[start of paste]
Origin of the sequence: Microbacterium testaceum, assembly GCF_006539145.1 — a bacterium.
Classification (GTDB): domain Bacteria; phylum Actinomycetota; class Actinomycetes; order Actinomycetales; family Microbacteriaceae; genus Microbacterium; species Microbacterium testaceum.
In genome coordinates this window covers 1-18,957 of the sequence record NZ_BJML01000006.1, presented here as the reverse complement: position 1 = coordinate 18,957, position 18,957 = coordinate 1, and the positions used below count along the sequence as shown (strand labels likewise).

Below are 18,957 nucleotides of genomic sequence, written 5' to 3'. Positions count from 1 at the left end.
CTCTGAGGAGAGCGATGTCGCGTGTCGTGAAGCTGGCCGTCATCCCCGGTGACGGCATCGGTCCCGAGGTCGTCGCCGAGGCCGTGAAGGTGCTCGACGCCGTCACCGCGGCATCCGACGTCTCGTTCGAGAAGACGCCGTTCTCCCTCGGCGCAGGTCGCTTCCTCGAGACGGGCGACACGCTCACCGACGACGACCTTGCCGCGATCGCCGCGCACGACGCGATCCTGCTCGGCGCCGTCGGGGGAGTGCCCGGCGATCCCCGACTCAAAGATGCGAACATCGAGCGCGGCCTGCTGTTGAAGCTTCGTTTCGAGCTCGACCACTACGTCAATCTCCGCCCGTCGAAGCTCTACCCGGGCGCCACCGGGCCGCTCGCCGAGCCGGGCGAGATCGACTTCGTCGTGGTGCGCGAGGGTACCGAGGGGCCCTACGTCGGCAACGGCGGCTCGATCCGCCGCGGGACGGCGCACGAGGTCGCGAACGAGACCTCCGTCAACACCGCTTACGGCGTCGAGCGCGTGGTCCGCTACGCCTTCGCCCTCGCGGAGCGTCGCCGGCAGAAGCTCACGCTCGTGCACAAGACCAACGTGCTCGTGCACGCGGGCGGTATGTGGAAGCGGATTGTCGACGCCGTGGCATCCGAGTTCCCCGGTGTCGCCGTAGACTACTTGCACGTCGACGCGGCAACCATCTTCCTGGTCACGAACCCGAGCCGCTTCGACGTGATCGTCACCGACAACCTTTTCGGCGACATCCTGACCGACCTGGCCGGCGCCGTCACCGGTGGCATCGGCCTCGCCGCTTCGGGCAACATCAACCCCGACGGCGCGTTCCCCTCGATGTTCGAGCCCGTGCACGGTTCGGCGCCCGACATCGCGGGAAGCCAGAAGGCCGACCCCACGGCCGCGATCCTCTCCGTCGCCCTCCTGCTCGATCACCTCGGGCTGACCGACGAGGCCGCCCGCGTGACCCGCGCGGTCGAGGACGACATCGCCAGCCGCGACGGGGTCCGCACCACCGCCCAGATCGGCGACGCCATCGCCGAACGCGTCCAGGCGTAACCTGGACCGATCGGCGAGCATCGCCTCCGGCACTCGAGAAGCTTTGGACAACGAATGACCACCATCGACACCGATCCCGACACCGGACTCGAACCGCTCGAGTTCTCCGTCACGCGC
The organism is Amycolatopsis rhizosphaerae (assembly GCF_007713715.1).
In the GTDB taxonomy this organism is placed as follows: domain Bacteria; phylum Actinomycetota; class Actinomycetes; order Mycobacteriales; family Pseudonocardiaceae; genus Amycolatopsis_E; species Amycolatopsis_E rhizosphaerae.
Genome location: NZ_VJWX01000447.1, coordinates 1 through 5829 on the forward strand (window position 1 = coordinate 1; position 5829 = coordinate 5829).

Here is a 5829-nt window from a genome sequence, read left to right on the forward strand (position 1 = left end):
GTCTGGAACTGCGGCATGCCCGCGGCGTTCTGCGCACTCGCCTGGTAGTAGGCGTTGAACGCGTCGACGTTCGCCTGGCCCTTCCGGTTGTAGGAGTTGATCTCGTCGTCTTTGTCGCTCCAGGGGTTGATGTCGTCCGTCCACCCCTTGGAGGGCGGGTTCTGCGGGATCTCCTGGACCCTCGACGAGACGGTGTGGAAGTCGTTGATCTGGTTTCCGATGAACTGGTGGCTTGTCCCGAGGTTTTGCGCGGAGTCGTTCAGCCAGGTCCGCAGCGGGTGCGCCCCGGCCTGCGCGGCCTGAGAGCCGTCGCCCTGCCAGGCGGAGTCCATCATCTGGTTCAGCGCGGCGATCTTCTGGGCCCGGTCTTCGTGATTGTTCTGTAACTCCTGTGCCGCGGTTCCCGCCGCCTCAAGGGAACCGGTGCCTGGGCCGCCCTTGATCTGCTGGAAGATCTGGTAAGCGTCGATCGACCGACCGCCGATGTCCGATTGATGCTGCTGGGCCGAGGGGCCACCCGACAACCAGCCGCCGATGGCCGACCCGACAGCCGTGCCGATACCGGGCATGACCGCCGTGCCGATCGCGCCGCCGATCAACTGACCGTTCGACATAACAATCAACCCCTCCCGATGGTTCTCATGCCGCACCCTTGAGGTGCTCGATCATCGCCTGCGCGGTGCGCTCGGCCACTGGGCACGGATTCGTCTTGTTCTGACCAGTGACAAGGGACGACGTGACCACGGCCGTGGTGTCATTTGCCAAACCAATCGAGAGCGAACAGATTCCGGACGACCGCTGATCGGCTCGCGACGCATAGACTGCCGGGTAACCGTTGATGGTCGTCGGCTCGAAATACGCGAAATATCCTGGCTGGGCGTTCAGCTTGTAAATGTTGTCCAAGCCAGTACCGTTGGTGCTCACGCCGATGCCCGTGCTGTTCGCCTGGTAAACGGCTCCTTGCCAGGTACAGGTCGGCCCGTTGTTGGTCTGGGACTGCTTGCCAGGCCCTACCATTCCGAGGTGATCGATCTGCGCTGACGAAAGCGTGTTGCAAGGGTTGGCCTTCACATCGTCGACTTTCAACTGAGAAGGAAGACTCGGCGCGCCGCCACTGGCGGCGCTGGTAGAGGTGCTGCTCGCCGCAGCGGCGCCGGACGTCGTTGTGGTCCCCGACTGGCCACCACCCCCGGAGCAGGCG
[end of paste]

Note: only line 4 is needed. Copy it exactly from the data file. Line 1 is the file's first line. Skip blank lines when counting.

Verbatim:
Below are 18,957 nucleotides of genomic sequence, written 5' to 3'. Positions count from 1 at the left end.